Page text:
[ANSTHRLD] Noisemakers in voice heralding

Lisa Theriot lisatheriot at ravenboymusic.com
Mon Jul 9 08:12:10 PDT 2012

[> Yes, I do know the herald's badge is modern, but even that stereotype 
> has to come from something.
As to "hyrnboda" meaning herald, likley not in how we use it, but more along
the lines of "herald angel," or the one calling, making announcement.  My
guess is that first roll was not only making announcements but calling out
people as well.  Eventually you need a means by which to sort them and
larely being illiterate, one goes with pictures.
Conjecture I know but as good as any. :P


According to the Oxford English Dictionary, the word (herald) is "of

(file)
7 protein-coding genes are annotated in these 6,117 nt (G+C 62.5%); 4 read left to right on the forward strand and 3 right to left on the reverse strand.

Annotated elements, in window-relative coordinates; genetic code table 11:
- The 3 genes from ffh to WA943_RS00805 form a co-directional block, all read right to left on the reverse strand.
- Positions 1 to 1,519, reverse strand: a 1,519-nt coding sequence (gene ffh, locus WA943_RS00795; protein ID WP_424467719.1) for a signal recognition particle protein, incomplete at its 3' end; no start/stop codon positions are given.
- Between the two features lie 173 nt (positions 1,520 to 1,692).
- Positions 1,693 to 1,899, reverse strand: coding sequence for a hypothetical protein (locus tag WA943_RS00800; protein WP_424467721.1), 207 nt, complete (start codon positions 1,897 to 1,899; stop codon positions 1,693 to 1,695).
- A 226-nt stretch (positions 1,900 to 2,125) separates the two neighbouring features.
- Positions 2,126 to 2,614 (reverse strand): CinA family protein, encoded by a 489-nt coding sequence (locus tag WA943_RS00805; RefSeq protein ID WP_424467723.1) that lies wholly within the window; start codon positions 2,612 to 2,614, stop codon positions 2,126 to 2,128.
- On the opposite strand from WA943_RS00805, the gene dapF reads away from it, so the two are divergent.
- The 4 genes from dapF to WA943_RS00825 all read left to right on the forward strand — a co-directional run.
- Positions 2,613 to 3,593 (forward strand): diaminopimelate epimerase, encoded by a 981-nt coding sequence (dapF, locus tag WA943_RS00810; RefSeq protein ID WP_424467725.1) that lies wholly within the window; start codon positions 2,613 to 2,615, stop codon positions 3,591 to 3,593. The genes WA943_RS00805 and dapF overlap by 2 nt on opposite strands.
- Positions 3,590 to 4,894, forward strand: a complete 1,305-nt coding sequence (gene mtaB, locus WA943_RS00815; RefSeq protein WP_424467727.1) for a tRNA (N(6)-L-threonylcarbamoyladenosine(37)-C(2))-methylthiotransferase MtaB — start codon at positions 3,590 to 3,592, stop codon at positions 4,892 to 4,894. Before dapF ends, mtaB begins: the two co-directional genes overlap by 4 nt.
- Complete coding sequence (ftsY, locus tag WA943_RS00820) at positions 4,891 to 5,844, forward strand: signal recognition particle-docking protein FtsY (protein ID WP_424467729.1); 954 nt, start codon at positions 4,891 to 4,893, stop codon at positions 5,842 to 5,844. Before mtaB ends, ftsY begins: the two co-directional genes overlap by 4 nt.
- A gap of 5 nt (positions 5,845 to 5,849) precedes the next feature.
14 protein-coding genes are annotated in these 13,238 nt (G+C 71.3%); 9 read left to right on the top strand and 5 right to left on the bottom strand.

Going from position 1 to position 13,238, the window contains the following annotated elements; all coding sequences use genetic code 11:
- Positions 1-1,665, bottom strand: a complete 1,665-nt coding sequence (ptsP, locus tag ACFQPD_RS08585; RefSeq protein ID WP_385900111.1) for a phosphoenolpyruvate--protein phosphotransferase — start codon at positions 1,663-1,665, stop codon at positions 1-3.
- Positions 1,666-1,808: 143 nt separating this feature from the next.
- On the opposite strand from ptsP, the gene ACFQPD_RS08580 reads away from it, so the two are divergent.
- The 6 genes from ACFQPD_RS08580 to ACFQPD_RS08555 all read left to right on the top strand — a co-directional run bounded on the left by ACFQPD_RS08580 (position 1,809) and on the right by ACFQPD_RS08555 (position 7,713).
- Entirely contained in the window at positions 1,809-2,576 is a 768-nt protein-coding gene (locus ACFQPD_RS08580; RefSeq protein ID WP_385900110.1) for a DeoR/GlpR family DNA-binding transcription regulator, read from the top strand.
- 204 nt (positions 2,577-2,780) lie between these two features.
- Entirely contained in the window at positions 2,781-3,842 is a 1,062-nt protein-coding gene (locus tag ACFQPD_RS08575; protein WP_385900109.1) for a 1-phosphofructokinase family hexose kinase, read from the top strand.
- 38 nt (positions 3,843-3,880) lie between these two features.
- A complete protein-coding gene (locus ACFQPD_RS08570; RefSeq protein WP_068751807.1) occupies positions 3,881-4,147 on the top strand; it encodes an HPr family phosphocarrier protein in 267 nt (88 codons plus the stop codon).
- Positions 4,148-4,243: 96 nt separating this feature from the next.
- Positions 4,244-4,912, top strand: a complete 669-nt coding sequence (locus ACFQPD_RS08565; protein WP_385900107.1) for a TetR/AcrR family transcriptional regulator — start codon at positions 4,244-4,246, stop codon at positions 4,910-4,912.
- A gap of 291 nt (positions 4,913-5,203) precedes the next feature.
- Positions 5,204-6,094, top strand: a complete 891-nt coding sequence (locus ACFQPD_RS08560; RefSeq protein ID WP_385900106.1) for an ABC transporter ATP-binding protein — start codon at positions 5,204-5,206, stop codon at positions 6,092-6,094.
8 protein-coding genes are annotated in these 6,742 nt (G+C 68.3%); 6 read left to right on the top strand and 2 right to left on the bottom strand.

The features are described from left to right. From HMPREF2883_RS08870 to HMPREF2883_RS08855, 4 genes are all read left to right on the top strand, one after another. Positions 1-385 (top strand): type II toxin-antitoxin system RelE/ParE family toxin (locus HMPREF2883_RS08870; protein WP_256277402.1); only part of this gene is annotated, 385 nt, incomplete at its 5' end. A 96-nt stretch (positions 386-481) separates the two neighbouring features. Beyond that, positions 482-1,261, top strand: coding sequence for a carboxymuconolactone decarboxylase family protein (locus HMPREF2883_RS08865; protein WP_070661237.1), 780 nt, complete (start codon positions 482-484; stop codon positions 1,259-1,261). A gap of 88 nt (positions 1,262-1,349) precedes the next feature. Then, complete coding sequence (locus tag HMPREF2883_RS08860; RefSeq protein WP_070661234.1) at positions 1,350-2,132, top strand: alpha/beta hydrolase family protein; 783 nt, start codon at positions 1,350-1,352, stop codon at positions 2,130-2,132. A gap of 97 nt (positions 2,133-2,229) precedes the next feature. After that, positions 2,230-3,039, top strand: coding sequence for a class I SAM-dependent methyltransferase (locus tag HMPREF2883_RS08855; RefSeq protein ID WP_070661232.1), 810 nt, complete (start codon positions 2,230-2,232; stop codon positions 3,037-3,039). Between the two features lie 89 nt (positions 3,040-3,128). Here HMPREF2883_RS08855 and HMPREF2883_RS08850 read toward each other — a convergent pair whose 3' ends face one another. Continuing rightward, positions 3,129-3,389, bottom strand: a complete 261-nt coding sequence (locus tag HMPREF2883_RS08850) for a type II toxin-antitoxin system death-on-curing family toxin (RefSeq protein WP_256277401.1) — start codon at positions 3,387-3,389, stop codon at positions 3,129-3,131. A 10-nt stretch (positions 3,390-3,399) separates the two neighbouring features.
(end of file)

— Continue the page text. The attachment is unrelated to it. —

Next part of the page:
uncertain origin," and if they don't know, no one does.  Neither of the
leading origin candidates have anything to do with an instrument (one being
<heriwald> 'commander of an army', the source for the name Harold, and the
other being OHG haren/heren, 'to call or cry', surely the more likely).
BTW, Shakespeare's Henry V (1599) gives an association of heralds and
trumpets (IV, vii): "Take a Trumpet Herald, Ride thou vnto the Horsemen on
yond hill."  By the conventions of capitalization of the day, Trumpet Herald
seems to be a title, as an inanimate object like a trumpet would not be
capitalized (note "hill").  My modern edition has changed this line to "Take
a trumpet, herald..." which appears to be incorrect.

Adelaide, Wakeforest

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